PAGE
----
Average value per barrel was
lower than in 1924. In 1925
it was $5.60; in 1924,  $5.85.
Canada also produced 25,
000,000  pounds  of grapes in
1925,    8,000,000   quarts   of
NOTICE
KETTLE VALLEY CREAMERY COMPANY
Dog Tax for 1926 on all|dogs|over6
months old is no« due and payable to
the Chief of Police or at the City
Office. The tax is $1.50 on each male
dog and 82.50 on each female dog.
The owner of each dog upon payment
of such tax shall be entitled to receive a tag indicating that such tax
has been paid.
Any person guilty of an  infraction
of the Grand Forks Dog Tax  By-law
No    142   is  liable to a  fine of not
more tban Fifty Dollars and costs.
D. R. DOCKSTEADER,
Chief of Police.
GRAND FORKS SCHOOL BOARD
WOOD   FOR   SCHOOLS
Sealed and marked tenders will be
received by the undersigned up till
Wednetday, February 10th, 1926, at
5 P. M., at so much per cord, for 50
cords of green fir and tama-iac wood,
to bedelivejed to the High and Cen
iral Schools, Grand Forks, ae and
where directed.
The   lowest   or   any   tender   not
necessarly accepted.
JOHN A. HUTTON,
Secretary, Sohool Board.
BRUNSWICK DULSE Prevents GOITER
Goiter is caused by the lack of iodine in the glands
ot the throat. BRUNSWICK DULSE contains
Nature's iodine, a tasty food with a flavor all its
own. If your grocer cannot supply you, write direct to us,enclosing ten cents for a full-size package
ISLAND DULSE COMPANY,   ST. JOHN, N. B.
m
DON'T HESITATE!
PHONE 101R
FORFINE PRINTING
K. SCHEER
Wholesale and Retail
TOBACCONIST
eater iu
Havana Cigars, Pipes
Confectionery
Imperial Billiard Parlor
Grand Forka, B. C.
THE HUB—Bring your boot
and shoe repairs to my
shop for neat and prompt
work. Look for the big
boot.—GEO.   ABM ON
PICTURES
AND PICTURE FRAMIHB
Furniture  Made to Order.
Also Repairing of all Kinds,
Opholstering Neatly Done
R. G. MoCUTCHEON
WILWIMGAVMUI
Grain, Hay
Flour and Feed
Lime and Salt
Cement and Plaster
Poultry Supplies
Grand Forks, B. C.
Our
Hobby
is
Good
Printing
THHE value oi well-
printed, neat appearing stationery as
a means of getting and
holding desirable business has been amply
demonstrated. Consult us before going
elsewhere.
Wedding invitations
Bail programs
Buslines cards
Vi  'ng cards
Sh' " iug tags
Letterheads
Statements*
Noteheads
Pamphlets
Price lists
Envelopes
Billheads
Circulars
Podgers
Posters
Menus
New Type
Latest Style
Faces
THE SUN
Colon    !:- .Wenneand
I. tit* Street
TELEPHONE
R101
GBAND FORKS',5 ~
| Transfer Co.
DAVIS 8 HANSEN. Prop. £§
| City Baggage and General
Transfer
| Coal,  Wood and   Ice
(or Sale,
|Office itl.  t. Petrle'a Store
Phone 64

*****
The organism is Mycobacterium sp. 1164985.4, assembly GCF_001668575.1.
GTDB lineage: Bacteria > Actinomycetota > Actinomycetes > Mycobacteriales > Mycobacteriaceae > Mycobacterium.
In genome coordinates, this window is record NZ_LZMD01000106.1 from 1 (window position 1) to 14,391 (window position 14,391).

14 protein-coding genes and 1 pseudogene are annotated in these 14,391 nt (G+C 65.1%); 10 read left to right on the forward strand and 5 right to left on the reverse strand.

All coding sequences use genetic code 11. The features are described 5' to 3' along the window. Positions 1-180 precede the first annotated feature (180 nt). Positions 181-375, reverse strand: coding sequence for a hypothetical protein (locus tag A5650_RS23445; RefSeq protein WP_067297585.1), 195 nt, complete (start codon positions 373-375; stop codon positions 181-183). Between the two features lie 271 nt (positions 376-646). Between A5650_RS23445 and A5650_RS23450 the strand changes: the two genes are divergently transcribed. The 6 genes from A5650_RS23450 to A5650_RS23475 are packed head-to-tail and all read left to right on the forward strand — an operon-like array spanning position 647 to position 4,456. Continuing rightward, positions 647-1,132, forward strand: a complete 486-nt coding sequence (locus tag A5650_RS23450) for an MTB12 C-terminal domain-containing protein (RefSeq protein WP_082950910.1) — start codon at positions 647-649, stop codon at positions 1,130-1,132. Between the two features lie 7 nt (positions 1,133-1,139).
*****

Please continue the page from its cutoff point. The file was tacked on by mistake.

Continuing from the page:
I Yale Barber Shop
Razor Honing a Specialty
P. A. Z. PARE, Proprietor
Yal« Hotel,  First ihkkt
SYNOPSIS OF
LANDACTAMENDMENTS
PRE-EMPTIONS
Vacant, unreserved, surveyed ,*Crowa lands
may be pre-empted by Brlti.h subjeots over
18 years of sko, am) by aliens on declaring
intention to become British subjeots, conditional upon resi'lenm1. occupation and Improvement for a-rrloultaral purposes.
Full Information conernfng regulations
regarding pre emotions is given In Bulletin
No.l, Lim J Series, "How to Pre-empt ban.I,"
copies of whioh can be obtained freo of chnrge
by addressing the Department of Lands,
Viotorla, B.C., or nny Government Agent.
Records will be made covering only land
suitable for agricultural purposes, and which
Is not timberland. I e„ carrying over 5,000
hoard teet Per aoreweitof tne Coast Range
and 8,000 feel per acre vast of that range.
Applications for pre-emptions are to be
addressed to the Land Commissioner, as.'Ae
Land Seoordlng Division, lu wbich the land
applied for ia situated, aud are made on
printed forms, ooplcs ot csn ;bu obtained
from the Lawd Commissioner.
Pre-emptions must be oooupiud for five
vearsand improvements made to value of Uo
per aore, inoludlng clearing and oultivating
at least ftv< acres, before a Grown Urant ean
be received.*
For more detailed Information toe the Bui*
latin "How to Pre-empt Land." €Z*\*t-%-ba**9
IPUROHASE
Application snn' received for purchase of
vacant and unreserved Crown Lands, not being timberland, for agricultural purposes;
minimum prloe of flrit-olass (arable) land Is
9. per aore. and second-class (graslng) laud
t'-M per aore. Further information regard-
ing purchase or lease uf Grown lauds Is given
lu Bulletin Co. 10, Land Series. "Pus chase and
Lease of Grown Lands."
Mill, factory, or Industrial attest on timber
land, not exoeedlng 40 aores, may be purchased or leased, on conditions Inoludlng
payment of stumpage.
HOMESITE LEASES
Unsurveyed areas, not exceeding SO acres,
may be leased as homealtes, conditional upon
a dwelling being erected In th* flrst year,
title being obtainable after residenoe and
Improvement oonditlons sre f ulillled and land
haa been surveyed.       '
LEASES
For graaing and Industrial Purposes areas
not exceeding 640 acres may be leased by one
person or aoompany.
GRAZING.
Vrute" the Graaing Act the Province la
divided into graaing districts and the range
administered under a Oruxlng Commissioner. Annual grailng permits era
issued based on numbers ranged, priority being given to established owners. Stook-
owuers may form associations for range
management. Free, or partially free, permits
are avallablee lor settler*, -tampers and
travellers up to ten head.